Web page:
After the assault to the senses yesterday of all the green it was a shock to see how dry it was through the Midlands, particularly around the hills surrounding Bendigo and beyond. Much land had been totally dry and had recently gained a thin dusting of green and in other areas it was a darker green, but only colour, little substance to it. Dams empty or very low levels. So, gold is not the only element which has left the area but water has as well.

It's been a beautiful ride with winding roads through beautiful trees, farmland, historic old settlements and unexpected vistas. Clearly an area which needs to be explored further in the future. Many of the roads in heavily treed areas we're very bumpy, I wonder if that's because of the extended dry and the ground shrinking away with the roots left to form the bumps. Not an engineer but sounds a reasonable hypothesis until someone who knows better shoots it down in flames.

Streetscape in Maldon.

Had to crank up the hand grip warmers on the way to Trentham and left them on until we were down around the level of Bacchus Marsh Brrrrrr! The countryside around Trentham was reminiscent of the Thorpdale area not far from home. The soil looked the same chocolaty red, the trees were tall with massive trunks and the rolling paddocks were often surrounded by cypress plantations. Obviously a lot higher rainfall than surrounding areas with the level of growth through the area. We had visited Trentham around 4 years ago with my cousin and husband before we headed off on our Scandinavian holiday and we passed through Trentham the day after the hotel there burnt down. At the time I made the comment that the hotel must have been due a re-build. It was still boarded up today so it must have been a 'genuine' burn rather than a 're-build' one. (See I haven't just recently gotten cynical, I already was 4 years ago).

From Trentham we gradually wound our way down from Trentham through dense wooded areas and it somehow seemed out of character to smell the fragrance of damp fermented wood in some of the gullies after seeing so much water deprived land since Bendigo. Once down to the freeway and on to the city the vast plains looked equally as bare and dry as a lot we had seen in the interior. Bare earth with no sign of green other than the weeds along the fringe of the highway. Pretty chilling stuff at this point in the year with the weather as cold as it is even if generous rains fall through the rest of the winter there will be little growth until the spring when the soil starts to warm up again. (That's a throw back to my days growing up on the farm....must have been paying attention after all!)

View of the Town Hall from our lunch spot in Daylesford

We survived our return to full on city traffic even with stop start traffic over the Westgate bridge and then later out to Canterbury to what we call our Canterbury B&B (my cousins home) for another holiday first. We got stuck in the lift (until it re-set itself). Being 'can do' people we looked for the ceiling hatch which is in all stuck lifts in the movies but alas, none there and had to resort to the emergency phone. Ah well, you get that on the big jobs.

So we have a couple of nights here for a brief bit of R&R (so no update tomorrow) before we head home to catch up with parents, children and grandchildren. That's the easy stuff, after that it's back to work......that's the hard stuff though not all bad news since it's what will fund the next excellent adventure!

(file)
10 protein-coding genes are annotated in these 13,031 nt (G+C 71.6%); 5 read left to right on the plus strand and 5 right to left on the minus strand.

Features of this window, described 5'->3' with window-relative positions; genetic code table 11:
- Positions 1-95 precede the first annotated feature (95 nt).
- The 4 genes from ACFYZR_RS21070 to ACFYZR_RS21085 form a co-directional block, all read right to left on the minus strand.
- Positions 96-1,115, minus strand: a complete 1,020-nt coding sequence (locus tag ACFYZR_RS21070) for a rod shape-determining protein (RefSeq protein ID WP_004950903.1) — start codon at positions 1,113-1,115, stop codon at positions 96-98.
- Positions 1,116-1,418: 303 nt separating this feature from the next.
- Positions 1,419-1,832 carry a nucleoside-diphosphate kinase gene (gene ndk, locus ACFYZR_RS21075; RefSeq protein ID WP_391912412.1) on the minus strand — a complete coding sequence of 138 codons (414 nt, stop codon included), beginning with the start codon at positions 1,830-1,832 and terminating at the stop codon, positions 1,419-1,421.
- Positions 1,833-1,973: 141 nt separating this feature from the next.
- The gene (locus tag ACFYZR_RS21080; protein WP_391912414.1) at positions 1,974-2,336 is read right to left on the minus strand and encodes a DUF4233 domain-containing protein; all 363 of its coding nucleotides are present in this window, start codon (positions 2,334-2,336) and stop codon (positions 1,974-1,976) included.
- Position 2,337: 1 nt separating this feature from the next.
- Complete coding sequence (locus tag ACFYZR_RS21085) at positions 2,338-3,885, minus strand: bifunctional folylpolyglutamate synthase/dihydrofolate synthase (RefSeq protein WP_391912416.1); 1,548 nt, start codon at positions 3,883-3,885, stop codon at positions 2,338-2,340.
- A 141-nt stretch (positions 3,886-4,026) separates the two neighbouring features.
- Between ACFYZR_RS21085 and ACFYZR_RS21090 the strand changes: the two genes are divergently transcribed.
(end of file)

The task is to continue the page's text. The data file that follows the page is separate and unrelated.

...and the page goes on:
Talk to you day after tomorrow for the holiday wrap up.

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Rain overnight and wet roads this morning but the days riding was largely comfortable with hand grip warmers only on low for the majority of the day.I didn't even have the polar fleece top on which just proves it didn't need to be surgically removed!

We had sunshine for near enough to the entire day with only a few patches of cloud to ride through though the view in the rear view mirror was often dark grey and threatening. (Best place for a view like that!) We started the day surrounded by hundreds of acres of grapes and some citrus trees and then moved into intensive sheep, wheat and cropping land. Great open plains with rich red soil and vibrant green new shoots in some areas and vigorous growth in others. The eucalyptus beside the road were prolific in number with slender limbs and dense foliage.

The view gradually changed to more rolling hills than flat paddocks and the intensity of the cropping became less so. In fact the closer we got to Bendigo it was obvious that a lot of areas where there were crops last year now had grass growing up through the stubble, possibly a reflection on how late the rains have come in the season. Also nice to see the increase in stature of the gums and a few more hills, I'm just more used to that I guess. Overall the whole day has been an experience of green, green and more green and it was easy to track how much rain had fallen and over what period of time from the first flush of almost fluro green of new growth to the darker and more dense growth where there has been more sustained availability of water for longer periods. We definitely experienced returning to the south eastern green edge of our great brown / red land.

The hotel at Sea Lake. All locked up. A bit sad really.

We've both enjoyed the sights of lots of little communities also today. Some apparently doing pretty well and much pride evident in their towns and others clearly struggling. The huge number of old (both dilapidated and beautifully preserved) buildings on our approach to Bendigo was almost too much to take in after our enjoyment of the vast emptiness of the interior. Part of this for me also was a sense of almost depression or at least reluctance as we head back to our version of the 'real world'. Do I really want to take it all on again?